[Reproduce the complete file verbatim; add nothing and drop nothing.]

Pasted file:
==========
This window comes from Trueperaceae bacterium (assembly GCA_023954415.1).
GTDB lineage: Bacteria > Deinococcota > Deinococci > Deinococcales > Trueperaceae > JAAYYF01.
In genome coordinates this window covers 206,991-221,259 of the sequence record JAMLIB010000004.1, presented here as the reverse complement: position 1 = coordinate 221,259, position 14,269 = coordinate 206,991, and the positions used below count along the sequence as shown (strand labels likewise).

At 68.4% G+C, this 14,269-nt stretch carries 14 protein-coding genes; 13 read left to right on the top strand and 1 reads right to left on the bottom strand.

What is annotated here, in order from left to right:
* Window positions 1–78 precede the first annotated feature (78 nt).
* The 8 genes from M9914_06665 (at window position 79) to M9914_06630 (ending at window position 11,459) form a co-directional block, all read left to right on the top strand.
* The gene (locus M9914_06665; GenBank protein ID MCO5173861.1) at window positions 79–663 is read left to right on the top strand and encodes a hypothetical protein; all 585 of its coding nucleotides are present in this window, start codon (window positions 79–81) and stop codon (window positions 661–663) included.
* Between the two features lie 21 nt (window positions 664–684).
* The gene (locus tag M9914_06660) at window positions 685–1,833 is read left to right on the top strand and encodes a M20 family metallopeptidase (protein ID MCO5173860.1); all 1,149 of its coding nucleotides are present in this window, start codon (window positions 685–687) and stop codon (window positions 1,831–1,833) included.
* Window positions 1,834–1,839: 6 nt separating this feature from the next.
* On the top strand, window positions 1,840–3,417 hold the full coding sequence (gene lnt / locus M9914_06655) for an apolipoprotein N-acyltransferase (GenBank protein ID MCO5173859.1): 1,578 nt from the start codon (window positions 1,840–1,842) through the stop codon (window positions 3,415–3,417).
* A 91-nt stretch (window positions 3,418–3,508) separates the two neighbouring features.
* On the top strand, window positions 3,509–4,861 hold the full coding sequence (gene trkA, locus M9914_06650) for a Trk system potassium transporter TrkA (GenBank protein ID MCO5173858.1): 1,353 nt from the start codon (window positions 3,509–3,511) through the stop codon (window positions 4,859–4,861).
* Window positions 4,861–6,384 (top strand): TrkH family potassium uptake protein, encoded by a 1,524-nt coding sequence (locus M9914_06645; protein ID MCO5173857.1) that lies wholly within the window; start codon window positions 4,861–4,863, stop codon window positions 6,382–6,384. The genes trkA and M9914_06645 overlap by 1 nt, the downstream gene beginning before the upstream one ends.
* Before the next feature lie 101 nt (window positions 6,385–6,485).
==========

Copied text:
This window comes from Trueperaceae bacterium (assembly GCA_023954415.1).
GTDB lineage: Bacteria > Deinococcota > Deinococci > Deinococcales > Trueperaceae > JAAYYF01.
In genome coordinates this window covers 206,991-221,259 of the sequence record JAMLIB010000004.1, presented here as the reverse complement: position 1 = coordinate 221,259, position 14,269 = coordinate 206,991, and the positions used below count along the sequence as shown (strand labels likewise).

At 68.4% G+C, this 14,269-nt stretch carries 14 protein-coding genes; 13 read left to right on the top strand and 1 reads right to left on the bottom strand.

What is annotated here, in order from left to right:
* Window positions 1–78 precede the first annotated feature (78 nt).
* The 8 genes from M9914_06665 (at window position 79) to M9914_06630 (ending at window position 11,459) form a co-directional block, all read left to right on the top strand.
* The gene (locus M9914_06665; GenBank protein ID MCO5173861.1) at window positions 79–663 is read left to right on the top strand and encodes a hypothetical protein; all 585 of its coding nucleotides are present in this window, start codon (window positions 79–81) and stop codon (window positions 661–663) included.
* Between the two features lie 21 nt (window positions 664–684).
* The gene (locus tag M9914_06660) at window positions 685–1,833 is read left to right on the top strand and encodes a M20 family metallopeptidase (protein ID MCO5173860.1); all 1,149 of its coding nucleotides are present in this window, start codon (window positions 685–687) and stop codon (window positions 1,831–1,833) included.
* Window positions 1,834–1,839: 6 nt separating this feature from the next.
* On the top strand, window positions 1,840–3,417 hold the full coding sequence (gene lnt / locus M9914_06655) for an apolipoprotein N-acyltransferase (GenBank protein ID MCO5173859.1): 1,578 nt from the start codon (window positions 1,840–1,842) through the stop codon (window positions 3,415–3,417).
* A 91-nt stretch (window positions 3,418–3,508) separates the two neighbouring features.
* On the top strand, window positions 3,509–4,861 hold the full coding sequence (gene trkA, locus M9914_06650) for a Trk system potassium transporter TrkA (GenBank protein ID MCO5173858.1): 1,353 nt from the start codon (window positions 3,509–3,511) through the stop codon (window positions 4,859–4,861).
* Window positions 4,861–6,384 (top strand): TrkH family potassium uptake protein, encoded by a 1,524-nt coding sequence (locus M9914_06645; protein ID MCO5173857.1) that lies wholly within the window; start codon window positions 4,861–4,863, stop codon window positions 6,382–6,384. The genes trkA and M9914_06645 overlap by 1 nt, the downstream gene beginning before the upstream one ends.
* Before the next feature lie 101 nt (window positions 6,385–6,485).